Sunday, August 16, 2009

The Kiss-In at Battery Park

The sun was blazing yesterday, making Battery Park more or less oven-like. Thankfully most of us gathering near Castle Clinton for the Kiss-In stayed relatively cool, thanks to the small tree we co-opted for the day's gay agenda. Natural perspirers like me were still glistening, though, as was organizer David Badash, who stood out in sun with the bullhorn to coordinate and comment.

Watching the videos will give you a good idea of what happened. But they may not capture the peaceful, reflective, and comradely air of celebration that carried the day. David did a great job of keeping the core of the event in focus: that we were there for celebration and affirmation. Kissing is not only to be tolerated as harmless; it's a joyously human act that defines and strengthens our relationships.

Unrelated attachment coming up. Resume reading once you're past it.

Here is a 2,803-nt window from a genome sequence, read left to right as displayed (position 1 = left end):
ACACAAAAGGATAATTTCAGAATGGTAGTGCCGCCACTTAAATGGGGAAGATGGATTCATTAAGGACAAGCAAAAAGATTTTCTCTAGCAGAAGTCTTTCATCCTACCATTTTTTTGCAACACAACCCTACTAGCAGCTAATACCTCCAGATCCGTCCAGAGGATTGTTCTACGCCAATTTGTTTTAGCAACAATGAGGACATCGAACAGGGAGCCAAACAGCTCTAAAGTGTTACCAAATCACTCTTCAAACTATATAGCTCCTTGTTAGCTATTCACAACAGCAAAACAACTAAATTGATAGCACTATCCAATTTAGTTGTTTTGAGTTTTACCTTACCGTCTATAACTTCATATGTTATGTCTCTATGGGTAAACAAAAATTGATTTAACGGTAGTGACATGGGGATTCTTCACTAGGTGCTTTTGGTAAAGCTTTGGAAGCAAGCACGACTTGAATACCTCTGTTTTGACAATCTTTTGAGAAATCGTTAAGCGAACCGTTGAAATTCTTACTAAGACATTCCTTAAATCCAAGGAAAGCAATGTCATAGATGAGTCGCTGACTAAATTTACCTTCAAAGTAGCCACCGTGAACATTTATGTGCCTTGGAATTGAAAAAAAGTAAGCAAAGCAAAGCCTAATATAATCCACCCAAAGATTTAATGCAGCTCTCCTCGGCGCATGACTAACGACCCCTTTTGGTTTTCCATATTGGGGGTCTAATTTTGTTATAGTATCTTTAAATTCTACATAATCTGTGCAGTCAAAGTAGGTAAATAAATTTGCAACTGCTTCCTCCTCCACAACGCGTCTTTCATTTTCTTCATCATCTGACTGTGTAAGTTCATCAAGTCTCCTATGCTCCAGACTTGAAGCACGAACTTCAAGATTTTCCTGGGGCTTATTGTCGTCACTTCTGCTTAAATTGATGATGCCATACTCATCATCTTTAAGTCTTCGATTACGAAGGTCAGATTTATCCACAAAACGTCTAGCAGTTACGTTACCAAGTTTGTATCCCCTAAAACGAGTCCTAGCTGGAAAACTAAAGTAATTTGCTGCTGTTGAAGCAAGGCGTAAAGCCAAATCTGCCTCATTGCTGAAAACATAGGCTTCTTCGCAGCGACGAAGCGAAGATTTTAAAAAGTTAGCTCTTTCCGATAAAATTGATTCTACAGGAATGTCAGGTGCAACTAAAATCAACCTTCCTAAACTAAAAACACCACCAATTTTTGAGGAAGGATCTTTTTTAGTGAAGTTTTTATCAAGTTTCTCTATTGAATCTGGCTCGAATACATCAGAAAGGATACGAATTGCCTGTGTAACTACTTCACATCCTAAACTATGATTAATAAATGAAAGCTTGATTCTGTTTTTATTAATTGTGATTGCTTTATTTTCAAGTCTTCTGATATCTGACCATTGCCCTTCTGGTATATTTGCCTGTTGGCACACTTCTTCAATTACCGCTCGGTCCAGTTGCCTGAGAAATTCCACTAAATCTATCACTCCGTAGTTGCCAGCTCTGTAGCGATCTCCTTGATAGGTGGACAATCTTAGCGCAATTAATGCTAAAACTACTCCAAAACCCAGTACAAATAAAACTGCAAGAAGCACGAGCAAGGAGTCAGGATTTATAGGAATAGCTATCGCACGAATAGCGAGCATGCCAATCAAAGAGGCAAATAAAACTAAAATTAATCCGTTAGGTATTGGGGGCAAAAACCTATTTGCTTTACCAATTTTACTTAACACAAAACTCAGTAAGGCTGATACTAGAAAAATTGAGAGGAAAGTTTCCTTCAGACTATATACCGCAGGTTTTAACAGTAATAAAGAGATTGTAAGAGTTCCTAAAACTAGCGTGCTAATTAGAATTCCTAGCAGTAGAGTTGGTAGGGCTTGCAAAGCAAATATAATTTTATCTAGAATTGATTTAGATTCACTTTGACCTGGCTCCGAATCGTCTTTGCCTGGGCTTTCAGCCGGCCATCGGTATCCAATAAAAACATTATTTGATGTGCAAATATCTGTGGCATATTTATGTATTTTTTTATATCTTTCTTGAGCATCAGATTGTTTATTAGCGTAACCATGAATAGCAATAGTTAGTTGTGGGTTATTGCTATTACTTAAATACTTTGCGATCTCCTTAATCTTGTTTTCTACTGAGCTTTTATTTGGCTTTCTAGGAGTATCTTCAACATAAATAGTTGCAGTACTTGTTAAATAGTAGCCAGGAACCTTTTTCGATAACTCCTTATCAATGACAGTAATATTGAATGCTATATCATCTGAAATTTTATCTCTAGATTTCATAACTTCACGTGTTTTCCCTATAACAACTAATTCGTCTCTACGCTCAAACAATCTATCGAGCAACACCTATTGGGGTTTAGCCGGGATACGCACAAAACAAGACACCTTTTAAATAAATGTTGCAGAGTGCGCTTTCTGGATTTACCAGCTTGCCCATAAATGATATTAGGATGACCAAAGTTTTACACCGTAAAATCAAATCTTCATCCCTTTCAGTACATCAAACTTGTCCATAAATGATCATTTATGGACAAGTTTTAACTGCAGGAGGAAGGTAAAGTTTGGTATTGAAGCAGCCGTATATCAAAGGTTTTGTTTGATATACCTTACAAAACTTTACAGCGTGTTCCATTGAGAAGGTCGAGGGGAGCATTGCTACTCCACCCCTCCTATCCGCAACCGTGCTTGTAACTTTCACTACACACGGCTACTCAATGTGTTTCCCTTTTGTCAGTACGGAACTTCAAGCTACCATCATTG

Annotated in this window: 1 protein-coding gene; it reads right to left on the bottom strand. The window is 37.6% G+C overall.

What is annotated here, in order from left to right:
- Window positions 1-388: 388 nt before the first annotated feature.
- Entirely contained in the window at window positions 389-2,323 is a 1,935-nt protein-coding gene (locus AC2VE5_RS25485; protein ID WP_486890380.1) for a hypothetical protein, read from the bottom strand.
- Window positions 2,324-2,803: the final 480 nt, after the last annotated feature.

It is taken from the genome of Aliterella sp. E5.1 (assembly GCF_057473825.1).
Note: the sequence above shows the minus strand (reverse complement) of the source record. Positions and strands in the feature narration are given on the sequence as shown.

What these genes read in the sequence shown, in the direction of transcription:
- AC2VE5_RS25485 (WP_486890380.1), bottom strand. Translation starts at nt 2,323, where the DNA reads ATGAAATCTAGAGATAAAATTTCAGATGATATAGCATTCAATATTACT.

And, not for nothin', watchin' chicks kiss is hot as hell. Come on, throw me a bone here. My honey couldn't make it to the event, so I had no one to kiss. You can't blame me for taking what enjoyment I could from it.

After the kissing, David said a few more words and then passed around the bullhorn. What struck me about the impromptu speeches was that two of them formed accidental bookends: they illustrated how far we've come, and how far we still have to go. The third video shows a man telling a simple, touching, and heartening story about how far we've come. He's been out for thirty years, and during that time he's seen the progress that's allowed folks like him to stand there in public and say "I'm gay", and share a kiss. The second video shows a young woman telling about how, just the previous night, her and her friends were verbally and physically assaulted in Union Station, just for being gay.

I stood under that little tree and swapped stories with the gentleman in the third video, and before he left we kissed each other on the cheek. It's been about twenty-four hours now, and as near as I can tell, I still ain't gay. Not even a little bit. And I seem to have suffered no ill effects from being in close proximity to a big gay kiss.

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